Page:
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Posts by sleet76

We also use RightStart Math, like an earlier poster.  I was also going to suggest you name with tens, not by the "name" of the number.  So, there's 1, 2, 3, 4, 5, 6, 7, 8, 9, 10, then 1-ten one (for 11), 1-ten two, 1-ten three........and you can continue this all the way to one hundred: 9-ten eight, 9-ten nine...   That may help her grasp the concept of the numbers, especially if you use manipulatives to demonstrate what you're saying.  Then, when she really gets it,...
Welcome to homeschooling!  My 6 yo DS has ADHD, and we homeschool, too.  I think it is a great fit for us, and we have a pretty relaxed outlook on things.  I'm glad to hear that K12 is working for you guys.  I think I would have a hard time using that with my DS--I would be spending too much of my goodwill getting him to do work that I likely wouldn't find necessary.  But, that is just us!  Keep in mind that so much of homeschooling is finding your own path, so if K12's...
Last year in WI, you could register your kids without a "grade", just with age and as an ungraded homeschooler.  I haven't looked at the form for this year, but if it hasn't changed, that would be an option.  I agree with the others that you should just put something down, if you have to pick a grade--he can be in "first grade" again next year again, too. 
My 8-yo DD is tiny, and wears a size 12.5 - 13.  She is still in slim 6 or slim 7, and is only about 46-47 lbs.  I am starting to wonder how small she may be as an adult!  All three of my kids are small for age.  DH and I are on the smaller side of average-ish  (5'8" for him, and 5'4" for me).  
I use my "planner" less like a planner, and more just as a record book.  I have a few curriculum things that we gradually and fairly casually work thorough over the year, and as we do something, I just jot it down on the date in the planner.  This leaves you lots of space to grow into a routine without forcing things, it's easy to see patterns of what is working, gives you lots of positive reinforcement in writing down the everyday learning opportunities to start...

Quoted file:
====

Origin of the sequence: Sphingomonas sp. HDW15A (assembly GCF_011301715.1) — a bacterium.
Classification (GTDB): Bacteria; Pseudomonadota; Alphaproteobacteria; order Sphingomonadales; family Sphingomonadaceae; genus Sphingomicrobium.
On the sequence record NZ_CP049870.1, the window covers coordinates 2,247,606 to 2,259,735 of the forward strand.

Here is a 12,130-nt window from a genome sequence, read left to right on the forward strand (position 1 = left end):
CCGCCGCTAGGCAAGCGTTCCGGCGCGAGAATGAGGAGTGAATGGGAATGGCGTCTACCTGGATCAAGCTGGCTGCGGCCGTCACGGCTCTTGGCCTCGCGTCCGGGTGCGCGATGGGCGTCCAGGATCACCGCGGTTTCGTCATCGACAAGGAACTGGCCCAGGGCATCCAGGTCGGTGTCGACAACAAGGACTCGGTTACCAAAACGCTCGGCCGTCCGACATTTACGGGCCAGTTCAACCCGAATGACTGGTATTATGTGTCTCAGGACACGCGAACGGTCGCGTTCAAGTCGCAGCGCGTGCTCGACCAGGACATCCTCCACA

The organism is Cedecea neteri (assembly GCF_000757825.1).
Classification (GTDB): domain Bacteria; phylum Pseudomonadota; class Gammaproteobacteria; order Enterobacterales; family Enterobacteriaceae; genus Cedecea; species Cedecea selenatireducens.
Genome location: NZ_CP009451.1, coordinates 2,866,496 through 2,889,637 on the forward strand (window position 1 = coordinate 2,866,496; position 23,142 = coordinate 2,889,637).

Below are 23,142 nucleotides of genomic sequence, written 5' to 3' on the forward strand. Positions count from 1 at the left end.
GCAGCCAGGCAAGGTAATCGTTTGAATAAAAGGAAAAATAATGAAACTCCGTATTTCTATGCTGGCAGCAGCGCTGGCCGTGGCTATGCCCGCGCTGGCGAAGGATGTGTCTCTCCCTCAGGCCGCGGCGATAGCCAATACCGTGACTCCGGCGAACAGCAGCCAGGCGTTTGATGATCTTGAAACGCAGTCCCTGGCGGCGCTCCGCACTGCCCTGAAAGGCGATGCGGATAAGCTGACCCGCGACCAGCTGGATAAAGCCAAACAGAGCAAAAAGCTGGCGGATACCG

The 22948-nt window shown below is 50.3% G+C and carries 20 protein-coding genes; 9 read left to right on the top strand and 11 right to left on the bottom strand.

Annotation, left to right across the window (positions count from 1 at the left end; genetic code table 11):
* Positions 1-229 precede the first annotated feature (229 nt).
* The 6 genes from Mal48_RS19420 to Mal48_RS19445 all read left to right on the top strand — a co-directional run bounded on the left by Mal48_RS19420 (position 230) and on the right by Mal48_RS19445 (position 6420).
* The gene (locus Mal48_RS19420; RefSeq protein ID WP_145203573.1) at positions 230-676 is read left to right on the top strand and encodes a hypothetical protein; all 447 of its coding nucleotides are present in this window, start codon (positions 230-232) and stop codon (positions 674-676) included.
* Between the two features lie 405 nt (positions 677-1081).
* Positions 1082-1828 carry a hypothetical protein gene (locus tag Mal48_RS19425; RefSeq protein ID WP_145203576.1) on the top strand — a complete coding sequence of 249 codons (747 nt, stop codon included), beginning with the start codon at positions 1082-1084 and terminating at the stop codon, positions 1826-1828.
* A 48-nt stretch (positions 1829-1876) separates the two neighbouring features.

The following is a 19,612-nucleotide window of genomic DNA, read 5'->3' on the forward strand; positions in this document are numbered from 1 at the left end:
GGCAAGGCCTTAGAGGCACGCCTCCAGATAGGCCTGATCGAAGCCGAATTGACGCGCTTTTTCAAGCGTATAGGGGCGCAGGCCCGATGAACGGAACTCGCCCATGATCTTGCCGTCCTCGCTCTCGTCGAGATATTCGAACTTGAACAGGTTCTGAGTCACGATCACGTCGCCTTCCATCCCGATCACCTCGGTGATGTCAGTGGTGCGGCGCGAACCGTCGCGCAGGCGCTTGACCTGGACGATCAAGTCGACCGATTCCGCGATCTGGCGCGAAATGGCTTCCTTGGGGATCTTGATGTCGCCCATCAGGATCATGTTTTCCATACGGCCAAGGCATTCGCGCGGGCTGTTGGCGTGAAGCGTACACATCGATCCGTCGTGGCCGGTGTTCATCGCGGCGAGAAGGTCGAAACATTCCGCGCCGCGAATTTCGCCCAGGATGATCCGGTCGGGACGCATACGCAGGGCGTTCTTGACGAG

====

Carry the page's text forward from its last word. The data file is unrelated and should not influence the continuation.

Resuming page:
Here is a link to one part of the Elementary section (part 2 of 3, I think)  http://www.eric.ed.gov:80/PDFS/ED430841.pdf     I bet the other parts can still be hunted up there if it looks like something you'd like.    
http://www.civnet.org/2009/01/crossroads-a-k-16-american-history-curriculum/   An overview, and then a link at the bottom to take you to the curriculum itself.  You need to google "Crossroads American History Curriculum" to have it pop up #1.
We also watched Liberty's Kids on Netflix, and my DD could totally follow along.  Many of the same minor historical figures were featured as were in the books we had read, and that was really exciting for DD.
Yes!  We are doing this.  I stumbled across Crossroads American History online, it is an older, free curriculum based around picture books for the younger kids, and gains complexity through the years--I believe it goes through college-level.  Not fancy--but has lots of book suggestions, and I have been very pleased with them.  I bought many of them used online through Abe Books or the like, and my daughter has been LOVING this.  I'll use the curriculum to teach it at out...
I think it was something like me describing her progress.  But I think they would work with you to give you the documentation you need, from my experience with them.  I think I only spoke to them once or twice a semester, and they were much more coming from the "how can we help you--is everything going well with you guys?" than "you have to do what we say".  Extremely laid-back, but flexible.  They support all styles of homeschooling, so I think they could be a great...
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